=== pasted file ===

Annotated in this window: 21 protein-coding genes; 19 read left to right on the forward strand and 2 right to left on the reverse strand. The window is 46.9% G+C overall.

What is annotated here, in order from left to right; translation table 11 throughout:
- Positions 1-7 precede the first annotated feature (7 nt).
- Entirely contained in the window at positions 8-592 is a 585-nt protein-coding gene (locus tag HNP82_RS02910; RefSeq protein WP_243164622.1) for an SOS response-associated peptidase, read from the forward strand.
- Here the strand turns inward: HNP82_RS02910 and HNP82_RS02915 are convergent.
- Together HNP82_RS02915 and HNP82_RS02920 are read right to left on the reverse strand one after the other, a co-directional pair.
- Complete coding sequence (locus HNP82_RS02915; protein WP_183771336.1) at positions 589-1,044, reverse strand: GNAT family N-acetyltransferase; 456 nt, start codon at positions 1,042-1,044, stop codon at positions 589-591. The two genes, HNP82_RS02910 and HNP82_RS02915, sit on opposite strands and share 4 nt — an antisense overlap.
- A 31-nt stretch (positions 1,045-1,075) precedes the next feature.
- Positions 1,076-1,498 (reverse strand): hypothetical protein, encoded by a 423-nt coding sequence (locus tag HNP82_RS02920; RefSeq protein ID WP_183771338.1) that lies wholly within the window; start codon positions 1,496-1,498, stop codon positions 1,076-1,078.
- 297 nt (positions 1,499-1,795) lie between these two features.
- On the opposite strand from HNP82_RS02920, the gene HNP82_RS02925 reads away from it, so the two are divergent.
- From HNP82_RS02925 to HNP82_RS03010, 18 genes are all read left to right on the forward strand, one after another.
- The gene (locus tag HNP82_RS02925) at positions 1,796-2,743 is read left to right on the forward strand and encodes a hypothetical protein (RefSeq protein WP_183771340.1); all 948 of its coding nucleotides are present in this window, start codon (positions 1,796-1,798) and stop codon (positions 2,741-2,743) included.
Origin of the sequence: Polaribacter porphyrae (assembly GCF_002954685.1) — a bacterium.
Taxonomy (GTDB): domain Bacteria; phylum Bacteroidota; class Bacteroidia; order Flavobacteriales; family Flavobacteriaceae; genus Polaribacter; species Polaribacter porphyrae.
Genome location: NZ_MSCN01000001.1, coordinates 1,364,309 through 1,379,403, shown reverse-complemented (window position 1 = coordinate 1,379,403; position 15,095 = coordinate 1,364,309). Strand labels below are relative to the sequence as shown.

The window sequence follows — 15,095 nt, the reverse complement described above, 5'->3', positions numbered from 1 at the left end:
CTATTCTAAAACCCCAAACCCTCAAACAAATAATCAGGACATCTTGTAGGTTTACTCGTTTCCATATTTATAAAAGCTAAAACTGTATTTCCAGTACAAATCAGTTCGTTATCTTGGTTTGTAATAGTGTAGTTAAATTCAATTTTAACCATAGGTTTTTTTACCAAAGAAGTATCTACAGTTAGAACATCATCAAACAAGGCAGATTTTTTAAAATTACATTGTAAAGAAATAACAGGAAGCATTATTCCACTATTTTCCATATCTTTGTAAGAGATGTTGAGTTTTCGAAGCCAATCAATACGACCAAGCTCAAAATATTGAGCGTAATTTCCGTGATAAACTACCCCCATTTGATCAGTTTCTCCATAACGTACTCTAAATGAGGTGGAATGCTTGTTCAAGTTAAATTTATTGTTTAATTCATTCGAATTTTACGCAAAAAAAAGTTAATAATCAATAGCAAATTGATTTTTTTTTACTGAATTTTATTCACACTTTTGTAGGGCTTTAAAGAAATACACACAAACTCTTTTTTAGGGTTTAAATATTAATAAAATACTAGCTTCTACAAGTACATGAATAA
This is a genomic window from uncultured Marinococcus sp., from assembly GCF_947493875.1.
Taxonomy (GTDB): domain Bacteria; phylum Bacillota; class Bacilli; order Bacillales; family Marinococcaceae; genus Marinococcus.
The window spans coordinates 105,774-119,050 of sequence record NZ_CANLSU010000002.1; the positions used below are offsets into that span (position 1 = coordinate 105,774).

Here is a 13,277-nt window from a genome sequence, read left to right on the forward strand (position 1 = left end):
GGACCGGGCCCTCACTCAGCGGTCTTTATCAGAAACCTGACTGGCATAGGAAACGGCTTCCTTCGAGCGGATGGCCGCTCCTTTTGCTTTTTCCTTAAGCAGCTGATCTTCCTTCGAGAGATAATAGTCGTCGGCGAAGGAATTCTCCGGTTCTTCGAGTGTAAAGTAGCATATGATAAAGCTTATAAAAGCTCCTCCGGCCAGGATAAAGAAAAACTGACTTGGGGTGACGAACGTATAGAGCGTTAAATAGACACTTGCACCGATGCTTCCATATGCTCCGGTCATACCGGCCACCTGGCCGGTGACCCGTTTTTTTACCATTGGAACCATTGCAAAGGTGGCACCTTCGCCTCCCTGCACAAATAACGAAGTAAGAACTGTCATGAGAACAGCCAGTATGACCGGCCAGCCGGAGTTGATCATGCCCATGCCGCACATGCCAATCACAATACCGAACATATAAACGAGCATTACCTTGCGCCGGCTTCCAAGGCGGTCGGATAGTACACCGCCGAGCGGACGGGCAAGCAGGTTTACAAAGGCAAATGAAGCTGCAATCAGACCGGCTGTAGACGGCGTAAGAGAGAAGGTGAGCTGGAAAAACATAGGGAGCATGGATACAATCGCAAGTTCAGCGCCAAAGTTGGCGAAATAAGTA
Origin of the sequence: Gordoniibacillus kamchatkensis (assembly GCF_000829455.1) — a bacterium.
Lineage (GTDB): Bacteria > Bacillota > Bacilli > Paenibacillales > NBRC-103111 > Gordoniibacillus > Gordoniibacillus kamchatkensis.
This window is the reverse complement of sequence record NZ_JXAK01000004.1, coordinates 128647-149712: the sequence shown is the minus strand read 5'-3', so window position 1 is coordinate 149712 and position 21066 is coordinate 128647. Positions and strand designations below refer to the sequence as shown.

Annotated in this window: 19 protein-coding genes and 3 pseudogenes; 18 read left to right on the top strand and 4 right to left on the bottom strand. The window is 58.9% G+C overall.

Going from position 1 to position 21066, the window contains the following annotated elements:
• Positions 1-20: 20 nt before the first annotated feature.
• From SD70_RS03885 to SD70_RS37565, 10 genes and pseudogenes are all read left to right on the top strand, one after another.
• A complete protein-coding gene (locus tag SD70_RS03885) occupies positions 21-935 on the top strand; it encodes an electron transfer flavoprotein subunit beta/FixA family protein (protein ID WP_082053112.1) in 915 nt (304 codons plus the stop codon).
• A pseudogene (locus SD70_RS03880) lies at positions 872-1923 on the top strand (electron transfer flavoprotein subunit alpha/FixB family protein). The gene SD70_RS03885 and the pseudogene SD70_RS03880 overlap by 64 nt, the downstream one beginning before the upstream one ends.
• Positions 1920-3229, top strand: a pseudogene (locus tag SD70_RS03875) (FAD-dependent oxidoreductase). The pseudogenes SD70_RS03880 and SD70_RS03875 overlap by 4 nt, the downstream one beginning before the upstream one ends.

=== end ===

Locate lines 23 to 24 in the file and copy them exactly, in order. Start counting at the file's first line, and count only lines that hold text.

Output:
GGACCGGGCCCTCACTCAGCGGTCTTTATCAGAAACCTGACTGGCATAGGAAACGGCTTCCTTCGAGCGGATGGCCGCTCCTTTTGCTTTTTCCTTAAGCAGCTGATCTTCCTTCGAGAGATAATAGTCGTCGGCGAAGGAATTCTCCGGTTCTTCGAGTGTAAAGTAGCATATGATAAAGCTTATAAAAGCTCCTCCGGCCAGGATAAAGAAAAACTGACTTGGGGTGACGAACGTATAGAGCGTTAAATAGACACTTGCACCGATGCTTCCATATGCTCCGGTCATACCGGCCACCTGGCCGGTGACCCGTTTTTTTACCATTGGAACCATTGCAAAGGTGGCACCTTCGCCTCCCTGCACAAATAACGAAGTAAGAACTGTCATGAGAACAGCCAGTATGACCGGCCAGCCGGAGTTGATCATGCCCATGCCGCACATGCCAATCACAATACCGAACATATAAACGAGCATTACCTTGCGCCGGCTTCCAAGGCGGTCGGATAGTACACCGCCGAGCGGACGGGCAAGCAGGTTTACAAAGGCAAATGAAGCTGCAATCAGACCGGCTGTAGACGGCGTAAGAGAGAAGGTGAGCTGGAAAAACATAGGGAGCATGGATACAATCGCAAGTTCAGCGCCAAAGTTGGCGAAATAAGTA
Origin of the sequence: Gordoniibacillus kamchatkensis (assembly GCF_000829455.1) — a bacterium.